Hall of Fame
Ken Burns JAZZ |
KURT ELLING TRIO
October 20, 1998
Jeff Putterman, host of Jazzonia every Saturday night on KABF 88.3FM
Little Rock jazz fans are big on singer Kurt Elling. Back in 1996, at the now legendary three-day Wildwood Jazz Festival (which marked the "birth" of the Cypress Jazz Associates) a relatively unknown Elling worked his vocal magic. By the end of his set, he had the crowd literally leaping from its seats. His performance then was so powerful that after the show one novice confided in me: "Now I know why you guys like jazz so much."
Thursday Oct. 1, 1998, at the Stella Boyle Smith concert hall at UALR, the Cypress Jazz Associates again brought Kurt Elling to Little Rock. This time the audience was more familiar with him. After all, Kurt now has three Blue Note CDs under his belt and has already won a Grammy award and several more nominations. He sits at the top of the male vocalist category in many jazz magazine polls. So the attendees had heard him sing, and knew about Kurt, his trio, and his music. But Elling did it again. Proving that his talent for improvisation, energy and wit have yet to be properly captured in digitized form, Kurt again "knocked out" the large and appreciative audience.
Backed by long time partner Lawrence Hobgood on piano, Rob Amster on bass, and Michael Raynor on drums, Elling showed why he has quickly become regarded as one of the top male vocalists in jazz. His stage persona is part smooth crooner, part beat hipster, and part bebop scat man. Mixed, I might add, with an intellectual's playful use of ironic musical and literary allusions. Although he carefully caresses soulful ballads, to call him a singer belittles his style. And though he scats, to characterize him as a bebop vocalist, ignores his use of "vocalese." Rather Elling, as he proved in Little Rock, is an accomplished a musician who "plays" his voice. And the way he reinterprets and reinvigorates old tunes--playing with tempo, harmony, and phrasing while keeping unerringly swinging time and marking the versions as "his," Elling demonstrates that he is a "Jazz" singer as well.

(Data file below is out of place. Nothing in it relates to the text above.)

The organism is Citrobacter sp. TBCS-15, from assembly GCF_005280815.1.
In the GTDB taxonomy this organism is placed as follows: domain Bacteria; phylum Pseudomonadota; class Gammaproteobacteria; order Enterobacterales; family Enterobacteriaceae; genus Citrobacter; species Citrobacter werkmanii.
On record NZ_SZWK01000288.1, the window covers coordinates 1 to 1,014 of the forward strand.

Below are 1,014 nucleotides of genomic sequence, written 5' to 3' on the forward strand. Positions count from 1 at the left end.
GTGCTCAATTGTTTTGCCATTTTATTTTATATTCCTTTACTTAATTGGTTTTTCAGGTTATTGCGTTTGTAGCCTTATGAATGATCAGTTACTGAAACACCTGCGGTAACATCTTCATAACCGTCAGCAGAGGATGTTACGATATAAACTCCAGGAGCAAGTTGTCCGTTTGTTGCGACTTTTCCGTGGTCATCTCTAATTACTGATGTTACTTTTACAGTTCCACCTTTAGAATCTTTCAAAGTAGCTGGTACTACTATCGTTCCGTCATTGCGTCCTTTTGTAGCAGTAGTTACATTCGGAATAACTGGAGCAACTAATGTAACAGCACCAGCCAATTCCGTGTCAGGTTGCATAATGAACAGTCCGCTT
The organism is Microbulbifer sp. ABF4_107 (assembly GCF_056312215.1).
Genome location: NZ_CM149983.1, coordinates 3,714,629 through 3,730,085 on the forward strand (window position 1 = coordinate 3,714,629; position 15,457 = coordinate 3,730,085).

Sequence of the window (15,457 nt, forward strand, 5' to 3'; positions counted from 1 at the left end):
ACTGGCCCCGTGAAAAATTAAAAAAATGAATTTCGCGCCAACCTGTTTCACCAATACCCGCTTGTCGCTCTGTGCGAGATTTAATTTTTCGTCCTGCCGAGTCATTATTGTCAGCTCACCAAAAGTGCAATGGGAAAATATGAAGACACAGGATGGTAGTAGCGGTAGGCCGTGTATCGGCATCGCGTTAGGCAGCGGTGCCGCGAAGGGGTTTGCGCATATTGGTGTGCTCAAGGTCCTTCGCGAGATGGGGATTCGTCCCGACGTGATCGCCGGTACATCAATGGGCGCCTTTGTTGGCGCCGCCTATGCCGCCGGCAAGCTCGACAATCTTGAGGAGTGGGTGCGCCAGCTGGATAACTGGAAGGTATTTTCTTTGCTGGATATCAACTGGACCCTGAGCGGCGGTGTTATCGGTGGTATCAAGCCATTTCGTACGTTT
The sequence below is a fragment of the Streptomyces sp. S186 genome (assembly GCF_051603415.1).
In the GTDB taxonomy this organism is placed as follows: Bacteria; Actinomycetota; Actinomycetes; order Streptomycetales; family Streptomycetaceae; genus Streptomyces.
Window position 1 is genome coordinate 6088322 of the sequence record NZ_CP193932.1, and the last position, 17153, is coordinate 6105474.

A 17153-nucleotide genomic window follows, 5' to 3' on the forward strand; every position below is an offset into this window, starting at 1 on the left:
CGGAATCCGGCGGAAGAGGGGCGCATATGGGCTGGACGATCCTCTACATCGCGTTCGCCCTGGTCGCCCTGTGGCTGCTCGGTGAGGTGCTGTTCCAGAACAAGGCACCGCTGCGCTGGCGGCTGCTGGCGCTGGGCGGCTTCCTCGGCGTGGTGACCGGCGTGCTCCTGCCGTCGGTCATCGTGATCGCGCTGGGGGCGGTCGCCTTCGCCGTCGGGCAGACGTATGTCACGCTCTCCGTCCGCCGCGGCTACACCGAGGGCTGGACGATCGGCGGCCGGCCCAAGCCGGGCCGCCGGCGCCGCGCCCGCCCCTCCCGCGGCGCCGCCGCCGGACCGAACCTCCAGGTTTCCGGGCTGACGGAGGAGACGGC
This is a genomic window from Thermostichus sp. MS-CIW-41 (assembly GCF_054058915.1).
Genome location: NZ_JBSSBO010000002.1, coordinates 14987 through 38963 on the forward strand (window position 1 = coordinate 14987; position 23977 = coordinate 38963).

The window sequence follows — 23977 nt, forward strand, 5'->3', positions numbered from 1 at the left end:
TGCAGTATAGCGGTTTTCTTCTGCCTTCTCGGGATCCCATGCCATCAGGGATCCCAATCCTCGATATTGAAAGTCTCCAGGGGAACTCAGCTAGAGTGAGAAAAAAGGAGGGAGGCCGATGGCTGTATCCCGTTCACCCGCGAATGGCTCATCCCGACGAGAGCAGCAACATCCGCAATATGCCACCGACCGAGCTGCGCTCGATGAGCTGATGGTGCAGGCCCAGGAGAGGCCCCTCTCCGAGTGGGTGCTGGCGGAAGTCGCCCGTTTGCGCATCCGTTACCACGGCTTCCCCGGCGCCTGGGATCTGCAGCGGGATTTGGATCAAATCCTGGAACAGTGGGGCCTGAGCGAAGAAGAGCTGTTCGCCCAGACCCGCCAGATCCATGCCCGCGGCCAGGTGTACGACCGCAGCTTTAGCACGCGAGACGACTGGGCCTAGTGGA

This was obvious early on in the show. After Elling's trio warmed up with a lyrical "You, the Night and the Music," he took the stage, "holding" a saxophone. Soloing, he vocalized a slow introduction to "I Can't Get Started," then "played" the rest of the song. It was, both vocally and musically, a refreshing version of that old tune. He followed this up, ably accompanied by the trio, with a version of "April in Paris" similar to that on his second CD The Messenger. However this live version included both straight ahead singing, in his clear assured voice, and searing hot scatting. After that, Elling had the audience in his hands.
He followed with a touching performance of "Too Young to Go Steady," from his latest CD This Time It's Love. Sung as a straight ballad, Elling's voice and the backing of the trio gave the tune a gravity the teenaged persona would have lacked. That, again, is the sign of a true jazz singer, one who can sing the same old words but imbue them with a new, fresh meaning.
Holding himself to that level of performance, Elling interrupted his next tune, "I Feel So Smoochie," with a beat/bop recitation of a hipster's rent party. The audience had a hard time keeping up with some of the slang, but Elling did a good job of signaling with his body and face the more humorous and touching passages. He followed "Smoochie" with "Freddie's Yen for Jen," an example of his vocalese. Taking the music of Freddie Hubbard's "Delphia" as the melody, Elling added his own words. Although it was Hubbard's tune, Elling made it his own song, as the attentive, sympathetic trio stayed right with him through sure changes of tempo and dynamics.
After a short break (during which Cypress Jazz Associates classily treated the audience to soft drinks and iced tea) Elling returned for a second set. This featured mainly love songs from his last CD, "Tanya Jean," "Where I Belong," "Sugar Lips" and "All is Quiet" (a duet with Hobgood that Elling recently recorded as a guest for another band). A rousing encore of his scat version of Jimmy Heath's "Gingerbread Boy" left the audience again on its feet. The "buzz" in the lobby after the show indicated that Elling and his trio were greatly admired and appreciated.
Wholehearted thank you for yet another night of great music from Little Rock's jazz fans to the Kurt Elling group, UALR, and the Cypress Jazz Associates. Bravo all!
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